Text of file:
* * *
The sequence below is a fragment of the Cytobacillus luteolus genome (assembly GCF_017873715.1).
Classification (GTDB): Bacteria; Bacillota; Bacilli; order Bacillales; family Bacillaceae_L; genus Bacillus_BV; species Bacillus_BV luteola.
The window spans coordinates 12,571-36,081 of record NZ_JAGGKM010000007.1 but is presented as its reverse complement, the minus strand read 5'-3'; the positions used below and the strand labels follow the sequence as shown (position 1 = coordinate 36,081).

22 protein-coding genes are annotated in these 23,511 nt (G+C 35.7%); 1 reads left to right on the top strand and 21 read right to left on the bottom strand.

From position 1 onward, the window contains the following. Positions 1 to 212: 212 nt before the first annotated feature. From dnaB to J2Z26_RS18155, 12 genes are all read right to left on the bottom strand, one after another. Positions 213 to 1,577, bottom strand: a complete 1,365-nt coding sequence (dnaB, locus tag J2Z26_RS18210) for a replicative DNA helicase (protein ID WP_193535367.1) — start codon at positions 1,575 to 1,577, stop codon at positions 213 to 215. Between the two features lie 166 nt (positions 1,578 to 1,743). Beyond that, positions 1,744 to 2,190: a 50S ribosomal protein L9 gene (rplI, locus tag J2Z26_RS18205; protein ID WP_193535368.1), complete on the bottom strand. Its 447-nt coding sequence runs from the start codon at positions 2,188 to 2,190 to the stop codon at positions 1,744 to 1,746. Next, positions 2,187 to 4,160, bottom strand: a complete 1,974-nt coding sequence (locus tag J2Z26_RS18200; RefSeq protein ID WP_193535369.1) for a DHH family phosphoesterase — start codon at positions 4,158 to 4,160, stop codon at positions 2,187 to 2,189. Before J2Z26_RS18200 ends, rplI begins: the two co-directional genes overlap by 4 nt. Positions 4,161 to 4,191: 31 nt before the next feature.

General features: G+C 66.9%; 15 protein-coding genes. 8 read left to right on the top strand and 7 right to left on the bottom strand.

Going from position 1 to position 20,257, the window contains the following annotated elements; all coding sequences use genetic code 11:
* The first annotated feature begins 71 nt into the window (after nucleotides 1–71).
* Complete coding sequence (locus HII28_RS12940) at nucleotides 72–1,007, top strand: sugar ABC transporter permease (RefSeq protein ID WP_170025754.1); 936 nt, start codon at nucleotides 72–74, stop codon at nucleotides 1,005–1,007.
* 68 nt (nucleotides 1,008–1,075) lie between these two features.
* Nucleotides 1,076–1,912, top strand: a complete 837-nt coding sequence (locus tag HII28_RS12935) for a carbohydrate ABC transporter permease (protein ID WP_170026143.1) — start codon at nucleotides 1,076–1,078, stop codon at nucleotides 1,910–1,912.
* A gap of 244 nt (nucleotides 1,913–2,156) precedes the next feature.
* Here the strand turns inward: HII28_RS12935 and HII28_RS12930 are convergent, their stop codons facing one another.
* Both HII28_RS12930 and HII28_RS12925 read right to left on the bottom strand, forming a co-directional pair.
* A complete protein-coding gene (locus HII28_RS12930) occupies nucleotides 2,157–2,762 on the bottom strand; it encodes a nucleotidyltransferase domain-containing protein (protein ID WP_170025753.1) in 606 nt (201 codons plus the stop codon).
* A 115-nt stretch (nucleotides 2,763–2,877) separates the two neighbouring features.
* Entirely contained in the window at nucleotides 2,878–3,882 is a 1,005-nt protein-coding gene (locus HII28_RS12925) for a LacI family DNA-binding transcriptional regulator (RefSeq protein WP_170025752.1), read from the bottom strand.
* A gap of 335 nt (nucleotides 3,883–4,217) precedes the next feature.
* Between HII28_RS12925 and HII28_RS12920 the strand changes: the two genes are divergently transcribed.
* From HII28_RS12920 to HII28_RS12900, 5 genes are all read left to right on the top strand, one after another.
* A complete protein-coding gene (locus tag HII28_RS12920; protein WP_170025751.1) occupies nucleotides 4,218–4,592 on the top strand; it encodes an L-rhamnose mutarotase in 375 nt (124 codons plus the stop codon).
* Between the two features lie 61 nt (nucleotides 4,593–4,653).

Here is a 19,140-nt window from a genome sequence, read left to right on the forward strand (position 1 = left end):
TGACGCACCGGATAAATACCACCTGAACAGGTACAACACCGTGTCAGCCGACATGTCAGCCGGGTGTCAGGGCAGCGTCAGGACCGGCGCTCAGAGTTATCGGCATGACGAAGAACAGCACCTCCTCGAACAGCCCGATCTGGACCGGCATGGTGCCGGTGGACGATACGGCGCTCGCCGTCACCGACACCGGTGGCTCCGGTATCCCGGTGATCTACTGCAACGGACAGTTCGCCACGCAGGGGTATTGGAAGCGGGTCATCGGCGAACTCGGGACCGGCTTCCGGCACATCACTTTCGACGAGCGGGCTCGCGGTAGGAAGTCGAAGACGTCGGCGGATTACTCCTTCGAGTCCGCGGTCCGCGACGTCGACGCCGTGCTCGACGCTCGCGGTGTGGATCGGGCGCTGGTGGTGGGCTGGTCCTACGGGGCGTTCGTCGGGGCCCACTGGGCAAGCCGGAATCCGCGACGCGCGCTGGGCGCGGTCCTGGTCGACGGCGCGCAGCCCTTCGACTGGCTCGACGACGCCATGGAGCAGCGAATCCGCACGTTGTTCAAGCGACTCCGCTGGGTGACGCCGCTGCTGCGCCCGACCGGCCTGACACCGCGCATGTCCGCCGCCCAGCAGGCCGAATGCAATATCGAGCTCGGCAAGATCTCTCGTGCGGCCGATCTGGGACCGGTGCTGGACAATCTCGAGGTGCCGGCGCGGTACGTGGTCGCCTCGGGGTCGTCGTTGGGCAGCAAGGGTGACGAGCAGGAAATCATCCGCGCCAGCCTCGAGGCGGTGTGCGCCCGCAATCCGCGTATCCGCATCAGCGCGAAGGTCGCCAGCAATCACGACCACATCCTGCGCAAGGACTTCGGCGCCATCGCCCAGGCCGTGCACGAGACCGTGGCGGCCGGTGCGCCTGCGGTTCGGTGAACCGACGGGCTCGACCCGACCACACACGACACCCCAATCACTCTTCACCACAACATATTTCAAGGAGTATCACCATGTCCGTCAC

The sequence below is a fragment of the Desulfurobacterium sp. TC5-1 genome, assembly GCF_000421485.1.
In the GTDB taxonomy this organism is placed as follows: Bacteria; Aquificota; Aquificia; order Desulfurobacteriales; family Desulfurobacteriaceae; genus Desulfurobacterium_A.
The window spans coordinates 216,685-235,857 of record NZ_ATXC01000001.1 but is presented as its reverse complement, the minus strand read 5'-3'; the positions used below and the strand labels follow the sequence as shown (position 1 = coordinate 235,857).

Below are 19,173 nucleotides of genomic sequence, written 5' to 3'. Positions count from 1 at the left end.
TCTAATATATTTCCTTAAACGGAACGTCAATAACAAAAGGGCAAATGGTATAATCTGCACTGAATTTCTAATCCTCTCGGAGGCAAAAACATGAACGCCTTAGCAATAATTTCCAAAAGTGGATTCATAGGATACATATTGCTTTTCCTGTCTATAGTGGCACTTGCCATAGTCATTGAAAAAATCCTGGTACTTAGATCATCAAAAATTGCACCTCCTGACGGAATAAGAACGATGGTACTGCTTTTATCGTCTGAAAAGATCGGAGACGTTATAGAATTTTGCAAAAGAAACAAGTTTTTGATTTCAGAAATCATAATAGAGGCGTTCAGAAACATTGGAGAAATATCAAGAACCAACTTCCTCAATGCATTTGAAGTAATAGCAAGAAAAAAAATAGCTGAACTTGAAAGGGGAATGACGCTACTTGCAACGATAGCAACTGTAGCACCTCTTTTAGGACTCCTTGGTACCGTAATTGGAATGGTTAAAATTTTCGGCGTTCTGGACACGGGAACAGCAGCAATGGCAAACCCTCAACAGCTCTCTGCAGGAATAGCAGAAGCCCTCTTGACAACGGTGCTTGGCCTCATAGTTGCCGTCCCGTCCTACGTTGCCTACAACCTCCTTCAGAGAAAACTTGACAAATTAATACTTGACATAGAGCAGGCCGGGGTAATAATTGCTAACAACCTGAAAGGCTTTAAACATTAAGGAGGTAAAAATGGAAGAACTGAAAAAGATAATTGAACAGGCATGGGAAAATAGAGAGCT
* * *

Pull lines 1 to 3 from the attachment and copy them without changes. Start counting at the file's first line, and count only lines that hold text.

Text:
The sequence below is a fragment of the Cytobacillus luteolus genome (assembly GCF_017873715.1).
Classification (GTDB): Bacteria; Bacillota; Bacilli; order Bacillales; family Bacillaceae_L; genus Bacillus_BV; species Bacillus_BV luteola.
The window spans coordinates 12,571-36,081 of record NZ_JAGGKM010000007.1 but is presented as its reverse complement, the minus strand read 5'-3'; the positions used below and the strand labels follow the sequence as shown (position 1 = coordinate 36,081).